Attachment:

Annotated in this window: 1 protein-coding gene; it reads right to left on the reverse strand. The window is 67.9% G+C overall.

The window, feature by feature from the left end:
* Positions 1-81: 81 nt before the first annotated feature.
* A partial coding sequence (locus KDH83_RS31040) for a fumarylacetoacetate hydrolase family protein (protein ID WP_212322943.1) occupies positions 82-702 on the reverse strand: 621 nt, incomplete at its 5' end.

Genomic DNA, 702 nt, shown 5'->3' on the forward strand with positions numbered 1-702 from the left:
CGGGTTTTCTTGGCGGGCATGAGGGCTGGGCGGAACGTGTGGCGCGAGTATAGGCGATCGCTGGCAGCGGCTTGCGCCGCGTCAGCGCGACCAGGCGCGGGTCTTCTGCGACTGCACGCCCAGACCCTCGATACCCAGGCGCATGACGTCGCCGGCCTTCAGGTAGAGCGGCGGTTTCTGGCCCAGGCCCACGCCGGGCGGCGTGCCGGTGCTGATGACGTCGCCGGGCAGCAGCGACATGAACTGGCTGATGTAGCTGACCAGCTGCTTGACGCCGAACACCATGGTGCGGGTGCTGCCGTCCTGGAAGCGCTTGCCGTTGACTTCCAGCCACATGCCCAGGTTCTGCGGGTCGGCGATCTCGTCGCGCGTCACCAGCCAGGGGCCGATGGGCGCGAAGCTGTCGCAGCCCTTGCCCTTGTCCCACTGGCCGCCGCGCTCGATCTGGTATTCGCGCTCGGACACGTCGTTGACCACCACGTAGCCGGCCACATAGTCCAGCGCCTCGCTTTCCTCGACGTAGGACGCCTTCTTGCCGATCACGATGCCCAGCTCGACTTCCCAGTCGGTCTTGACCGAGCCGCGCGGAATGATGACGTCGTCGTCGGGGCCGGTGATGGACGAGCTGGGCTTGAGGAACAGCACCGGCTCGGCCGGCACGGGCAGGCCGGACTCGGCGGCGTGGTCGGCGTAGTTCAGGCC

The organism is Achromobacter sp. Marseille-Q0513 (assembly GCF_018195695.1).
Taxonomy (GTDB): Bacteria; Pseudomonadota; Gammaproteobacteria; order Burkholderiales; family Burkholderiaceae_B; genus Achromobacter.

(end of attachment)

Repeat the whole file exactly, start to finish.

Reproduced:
Annotated in this window: 1 protein-coding gene; it reads right to left on the reverse strand. The window is 67.9% G+C overall.

The window, feature by feature from the left end:
* Positions 1-81: 81 nt before the first annotated feature.
* A partial coding sequence (locus KDH83_RS31040) for a fumarylacetoacetate hydrolase family protein (protein ID WP_212322943.1) occupies positions 82-702 on the reverse strand: 621 nt, incomplete at its 5' end.

Genomic DNA, 702 nt, shown 5'->3' on the forward strand with positions numbered 1-702 from the left:
CGGGTTTTCTTGGCGGGCATGAGGGCTGGGCGGAACGTGTGGCGCGAGTATAGGCGATCGCTGGCAGCGGCTTGCGCCGCGTCAGCGCGACCAGGCGCGGGTCTTCTGCGACTGCACGCCCAGACCCTCGATACCCAGGCGCATGACGTCGCCGGCCTTCAGGTAGAGCGGCGGTTTCTGGCCCAGGCCCACGCCGGGCGGCGTGCCGGTGCTGATGACGTCGCCGGGCAGCAGCGACATGAACTGGCTGATGTAGCTGACCAGCTGCTTGACGCCGAACACCATGGTGCGGGTGCTGCCGTCCTGGAAGCGCTTGCCGTTGACTTCCAGCCACATGCCCAGGTTCTGCGGGTCGGCGATCTCGTCGCGCGTCACCAGCCAGGGGCCGATGGGCGCGAAGCTGTCGCAGCCCTTGCCCTTGTCCCACTGGCCGCCGCGCTCGATCTGGTATTCGCGCTCGGACACGTCGTTGACCACCACGTAGCCGGCCACATAGTCCAGCGCCTCGCTTTCCTCGACGTAGGACGCCTTCTTGCCGATCACGATGCCCAGCTCGACTTCCCAGTCGGTCTTGACCGAGCCGCGCGGAATGATGACGTCGTCGTCGGGGCCGGTGATGGACGAGCTGGGCTTGAGGAACAGCACCGGCTCGGCCGGCACGGGCAGGCCGGACTCGGCGGCGTGGTCGGCGTAGTTCAGGCC

The organism is Achromobacter sp. Marseille-Q0513 (assembly GCF_018195695.1).
Taxonomy (GTDB): Bacteria; Pseudomonadota; Gammaproteobacteria; order Burkholderiales; family Burkholderiaceae_B; genus Achromobacter.